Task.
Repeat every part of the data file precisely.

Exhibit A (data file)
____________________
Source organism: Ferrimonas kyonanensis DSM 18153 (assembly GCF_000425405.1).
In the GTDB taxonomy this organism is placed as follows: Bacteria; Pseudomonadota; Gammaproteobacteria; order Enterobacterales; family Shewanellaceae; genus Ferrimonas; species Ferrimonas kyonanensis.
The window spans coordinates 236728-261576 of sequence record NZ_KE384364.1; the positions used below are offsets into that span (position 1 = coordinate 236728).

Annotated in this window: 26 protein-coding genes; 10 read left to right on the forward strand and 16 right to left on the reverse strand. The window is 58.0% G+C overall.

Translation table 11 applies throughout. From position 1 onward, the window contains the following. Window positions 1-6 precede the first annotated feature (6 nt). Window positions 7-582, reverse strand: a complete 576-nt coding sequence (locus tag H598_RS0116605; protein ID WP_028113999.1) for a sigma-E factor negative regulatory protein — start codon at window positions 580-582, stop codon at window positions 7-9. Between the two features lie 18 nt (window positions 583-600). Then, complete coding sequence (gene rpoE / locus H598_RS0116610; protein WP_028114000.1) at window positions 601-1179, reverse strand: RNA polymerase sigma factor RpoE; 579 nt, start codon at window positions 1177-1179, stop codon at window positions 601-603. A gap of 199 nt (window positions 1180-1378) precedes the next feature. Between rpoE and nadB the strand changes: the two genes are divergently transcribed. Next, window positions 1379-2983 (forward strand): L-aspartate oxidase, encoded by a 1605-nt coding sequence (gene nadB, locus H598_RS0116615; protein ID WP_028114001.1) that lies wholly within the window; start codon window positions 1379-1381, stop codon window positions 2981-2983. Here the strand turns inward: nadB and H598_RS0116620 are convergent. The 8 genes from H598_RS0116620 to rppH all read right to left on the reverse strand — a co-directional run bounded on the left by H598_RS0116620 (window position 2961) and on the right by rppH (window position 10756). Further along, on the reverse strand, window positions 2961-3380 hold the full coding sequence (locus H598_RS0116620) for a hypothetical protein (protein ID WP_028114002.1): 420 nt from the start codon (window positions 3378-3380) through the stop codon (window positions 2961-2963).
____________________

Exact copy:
Source organism: Ferrimonas kyonanensis DSM 18153 (assembly GCF_000425405.1).
In the GTDB taxonomy this organism is placed as follows: Bacteria; Pseudomonadota; Gammaproteobacteria; order Enterobacterales; family Shewanellaceae; genus Ferrimonas; species Ferrimonas kyonanensis.
The window spans coordinates 236728-261576 of sequence record NZ_KE384364.1; the positions used below are offsets into that span (position 1 = coordinate 236728).

Annotated in this window: 26 protein-coding genes; 10 read left to right on the forward strand and 16 right to left on the reverse strand. The window is 58.0% G+C overall.

Translation table 11 applies throughout. From position 1 onward, the window contains the following. Window positions 1-6 precede the first annotated feature (6 nt). Window positions 7-582, reverse strand: a complete 576-nt coding sequence (locus tag H598_RS0116605; protein ID WP_028113999.1) for a sigma-E factor negative regulatory protein — start codon at window positions 580-582, stop codon at window positions 7-9. Between the two features lie 18 nt (window positions 583-600). Then, complete coding sequence (gene rpoE / locus H598_RS0116610; protein WP_028114000.1) at window positions 601-1179, reverse strand: RNA polymerase sigma factor RpoE; 579 nt, start codon at window positions 1177-1179, stop codon at window positions 601-603. A gap of 199 nt (window positions 1180-1378) precedes the next feature. Between rpoE and nadB the strand changes: the two genes are divergently transcribed. Next, window positions 1379-2983 (forward strand): L-aspartate oxidase, encoded by a 1605-nt coding sequence (gene nadB, locus H598_RS0116615; protein ID WP_028114001.1) that lies wholly within the window; start codon window positions 1379-1381, stop codon window positions 2981-2983. Here the strand turns inward: nadB and H598_RS0116620 are convergent. The 8 genes from H598_RS0116620 to rppH all read right to left on the reverse strand — a co-directional run bounded on the left by H598_RS0116620 (window position 2961) and on the right by rppH (window position 10756). Further along, on the reverse strand, window positions 2961-3380 hold the full coding sequence (locus H598_RS0116620) for a hypothetical protein (protein ID WP_028114002.1): 420 nt from the start codon (window positions 3378-3380) through the stop codon (window positions 2961-2963).